Danelon estimates that the components needed for a minimal cell can be made using approximately 150 genes, which is not even a third of Craig Venter's 473 genes. This therefore raises a question: will these 150 genes work together when they are combined into one singe strand of DNA? Danelon suspects that the genes in Venter's cell whose purpose is still unknown may be involved in such things as the coordination and timing of cellular processes. Ultimately, everything has to happen in the right sequence. For example, it makes no sense for a cell to start dividing if no copy has yet been made of the genetic material.
Cutting through the middle
Cees Dekker is a third leading TU Delft researcher involved in the project. Just like Marileen Dogterom, he has a strong physics background. The two scientists also share a refusal to be deterred by the complexity of the cell. ‘It is absolutely true that life is enormously complex’, says Dekker. ‘But does that mean we should say: it is so complicated, let's not even start? Or should we say instead: We see an opportunity to construct test systems and look at what we understand about them? The latter, in my view. I am a scientist because I want to understand how nature works.’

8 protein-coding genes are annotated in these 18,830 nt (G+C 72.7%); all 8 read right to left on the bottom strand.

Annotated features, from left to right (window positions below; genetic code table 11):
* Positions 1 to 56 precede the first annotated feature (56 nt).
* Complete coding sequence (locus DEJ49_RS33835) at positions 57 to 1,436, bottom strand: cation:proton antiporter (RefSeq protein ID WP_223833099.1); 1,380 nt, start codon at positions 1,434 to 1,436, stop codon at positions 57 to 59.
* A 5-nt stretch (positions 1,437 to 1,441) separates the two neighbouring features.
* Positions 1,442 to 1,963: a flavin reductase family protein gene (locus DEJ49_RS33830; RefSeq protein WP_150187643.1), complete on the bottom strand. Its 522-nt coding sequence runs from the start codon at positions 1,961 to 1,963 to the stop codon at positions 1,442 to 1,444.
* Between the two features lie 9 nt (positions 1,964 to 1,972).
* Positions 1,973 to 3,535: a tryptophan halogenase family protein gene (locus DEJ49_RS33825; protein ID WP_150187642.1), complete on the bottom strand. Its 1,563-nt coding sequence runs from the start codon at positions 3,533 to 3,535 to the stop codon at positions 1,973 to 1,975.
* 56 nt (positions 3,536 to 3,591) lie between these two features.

Dekker's group is focused on synthetic cell division, among other things. Some time ago, his group contributed to a study that demonstrated how the protein ring that cuts through the middle of a cell during cell division is constructed. Dekker: ‘I also conduct research into other biophysical processes, such as the spatial structure of DNA and proteins in cells. For example, we manipulated the shape of E. coli cells to see how DNA and proteins organise themselves.’ As well as providing some important scientific insights, this research resulted in the following extraordinary image: living bacteria in the form of the letters TUDELFT.